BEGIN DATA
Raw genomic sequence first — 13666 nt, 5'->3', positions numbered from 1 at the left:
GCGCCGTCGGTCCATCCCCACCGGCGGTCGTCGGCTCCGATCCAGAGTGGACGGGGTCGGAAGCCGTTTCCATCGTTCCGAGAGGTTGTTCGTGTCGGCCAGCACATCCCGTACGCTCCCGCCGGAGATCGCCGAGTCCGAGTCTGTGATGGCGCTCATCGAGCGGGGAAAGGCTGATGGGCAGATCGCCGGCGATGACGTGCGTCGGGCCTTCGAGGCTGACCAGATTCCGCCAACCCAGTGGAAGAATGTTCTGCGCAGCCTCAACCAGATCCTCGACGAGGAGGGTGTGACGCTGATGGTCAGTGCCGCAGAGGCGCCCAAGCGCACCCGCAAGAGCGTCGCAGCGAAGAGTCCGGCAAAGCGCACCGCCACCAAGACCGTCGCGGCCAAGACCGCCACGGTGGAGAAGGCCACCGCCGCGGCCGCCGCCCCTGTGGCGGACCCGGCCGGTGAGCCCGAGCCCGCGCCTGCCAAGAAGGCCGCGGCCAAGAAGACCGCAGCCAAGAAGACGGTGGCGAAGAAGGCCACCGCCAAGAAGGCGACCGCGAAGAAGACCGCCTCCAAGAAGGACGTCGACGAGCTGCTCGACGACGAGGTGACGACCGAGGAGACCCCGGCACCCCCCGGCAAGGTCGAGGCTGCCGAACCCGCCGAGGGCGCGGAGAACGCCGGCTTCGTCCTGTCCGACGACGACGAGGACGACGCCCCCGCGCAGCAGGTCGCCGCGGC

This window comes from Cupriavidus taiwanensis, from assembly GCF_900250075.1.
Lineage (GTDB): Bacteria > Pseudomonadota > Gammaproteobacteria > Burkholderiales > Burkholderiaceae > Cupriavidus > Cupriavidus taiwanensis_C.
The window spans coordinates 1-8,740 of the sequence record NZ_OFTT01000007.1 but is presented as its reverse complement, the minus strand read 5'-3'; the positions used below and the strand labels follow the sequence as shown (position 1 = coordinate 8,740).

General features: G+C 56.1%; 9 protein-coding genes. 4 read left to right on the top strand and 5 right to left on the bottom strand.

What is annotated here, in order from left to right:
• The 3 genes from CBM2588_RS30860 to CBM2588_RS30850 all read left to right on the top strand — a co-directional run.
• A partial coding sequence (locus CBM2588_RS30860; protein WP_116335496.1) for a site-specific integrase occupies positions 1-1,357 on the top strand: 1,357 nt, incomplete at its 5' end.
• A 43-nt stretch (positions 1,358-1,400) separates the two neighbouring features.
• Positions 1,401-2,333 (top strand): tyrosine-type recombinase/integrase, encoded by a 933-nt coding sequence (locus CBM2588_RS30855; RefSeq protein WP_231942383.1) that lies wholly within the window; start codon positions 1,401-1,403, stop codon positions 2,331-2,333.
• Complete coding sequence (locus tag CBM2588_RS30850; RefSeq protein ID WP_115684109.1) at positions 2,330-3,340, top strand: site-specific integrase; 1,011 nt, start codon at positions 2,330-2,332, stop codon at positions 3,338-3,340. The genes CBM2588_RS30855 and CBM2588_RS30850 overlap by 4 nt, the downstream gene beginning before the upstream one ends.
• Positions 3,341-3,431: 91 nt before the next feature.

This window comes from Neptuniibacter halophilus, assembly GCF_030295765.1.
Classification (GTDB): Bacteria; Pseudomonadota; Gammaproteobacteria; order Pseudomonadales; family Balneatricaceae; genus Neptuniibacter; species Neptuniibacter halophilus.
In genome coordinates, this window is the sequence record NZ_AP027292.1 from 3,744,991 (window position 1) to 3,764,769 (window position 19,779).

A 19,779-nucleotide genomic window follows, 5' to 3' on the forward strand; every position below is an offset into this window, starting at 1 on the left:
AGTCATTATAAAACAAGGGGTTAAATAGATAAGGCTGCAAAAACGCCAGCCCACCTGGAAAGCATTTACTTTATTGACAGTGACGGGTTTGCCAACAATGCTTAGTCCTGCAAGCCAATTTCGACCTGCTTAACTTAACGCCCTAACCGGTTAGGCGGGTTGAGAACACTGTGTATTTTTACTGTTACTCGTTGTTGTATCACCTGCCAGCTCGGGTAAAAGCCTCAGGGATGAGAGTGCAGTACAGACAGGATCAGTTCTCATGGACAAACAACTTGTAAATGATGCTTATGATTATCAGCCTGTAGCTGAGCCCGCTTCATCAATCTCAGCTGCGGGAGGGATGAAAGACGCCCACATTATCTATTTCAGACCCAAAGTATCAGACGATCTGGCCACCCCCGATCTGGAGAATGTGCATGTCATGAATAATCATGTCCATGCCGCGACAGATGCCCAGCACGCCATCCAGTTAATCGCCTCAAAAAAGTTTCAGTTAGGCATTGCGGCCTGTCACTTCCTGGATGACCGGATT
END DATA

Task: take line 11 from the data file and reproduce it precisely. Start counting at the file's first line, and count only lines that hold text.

• Positions 1,401-2,333 (top strand): tyrosine-type recombinase/integrase, encoded by a 933-nt coding sequence (locus CBM2588_RS30855; RefSeq protein WP_231942383.1) that lies wholly within the window; start codon positions 1,401-1,403, stop codon positions 2,331-2,333.